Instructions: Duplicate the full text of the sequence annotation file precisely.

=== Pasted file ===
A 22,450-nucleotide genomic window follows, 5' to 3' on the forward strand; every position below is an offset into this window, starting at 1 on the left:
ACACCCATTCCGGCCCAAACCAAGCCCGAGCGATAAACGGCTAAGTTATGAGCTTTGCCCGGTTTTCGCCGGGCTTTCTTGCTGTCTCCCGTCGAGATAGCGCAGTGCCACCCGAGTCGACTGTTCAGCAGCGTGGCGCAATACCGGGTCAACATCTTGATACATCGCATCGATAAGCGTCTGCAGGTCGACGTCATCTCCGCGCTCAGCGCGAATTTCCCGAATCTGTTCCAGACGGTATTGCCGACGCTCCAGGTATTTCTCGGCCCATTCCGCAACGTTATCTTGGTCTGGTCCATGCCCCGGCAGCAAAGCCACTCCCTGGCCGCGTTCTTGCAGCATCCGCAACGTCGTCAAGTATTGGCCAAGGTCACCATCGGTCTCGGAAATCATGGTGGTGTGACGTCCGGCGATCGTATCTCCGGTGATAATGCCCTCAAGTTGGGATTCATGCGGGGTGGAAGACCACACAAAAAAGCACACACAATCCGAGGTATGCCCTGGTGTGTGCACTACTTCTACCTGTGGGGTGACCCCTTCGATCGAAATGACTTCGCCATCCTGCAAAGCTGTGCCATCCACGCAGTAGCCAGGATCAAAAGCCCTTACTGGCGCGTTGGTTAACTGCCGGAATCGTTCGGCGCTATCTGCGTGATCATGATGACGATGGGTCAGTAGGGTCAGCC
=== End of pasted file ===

A 22,450-nucleotide genomic window follows, 5' to 3' on the forward strand; every position below is an offset into this window, starting at 1 on the left:
ACACCCATTCCGGCCCAAACCAAGCCCGAGCGATAAACGGCTAAGTTATGAGCTTTGCCCGGTTTTCGCCGGGCTTTCTTGCTGTCTCCCGTCGAGATAGCGCAGTGCCACCCGAGTCGACTGTTCAGCAGCGTGGCGCAATACCGGGTCAACATCTTGATACATCGCATCGATAAGCGTCTGCAGGTCGACGTCATCTCCGCGCTCAGCGCGAATTTCCCGAATCTGTTCCAGACGGTATTGCCGACGCTCCAGGTATTTCTCGGCCCATTCCGCAACGTTATCTTGGTCTGGTCCATGCCCCGGCAGCAAAGCCACTCCCTGGCCGCGTTCTTGCAGCATCCGCAACGTCGTCAAGTATTGGCCAAGGTCACCATCGGTCTCGGAAATCATGGTGGTGTGACGTCCGGCGATCGTATCTCCGGTGATAATGCCCTCAAGTTGGGATTCATGCGGGGTGGAAGACCACACAAAAAAGCACACACAATCCGAGGTATGCCCTGGTGTGTGCACTACTTCTACCTGTGGGGTGACCCCTTCGATCGAAATGACTTCGCCATCCTGCAAAGCTGTGCCATCCACGCAGTAGCCAGGATCAAAAGCCCTTACTGGCGCGTTGGTTAACTGCCGGAATCGTTCGGCGCTATCTGCGTGATCATGATGACGATGGGTCAGTAGGGTCAGCC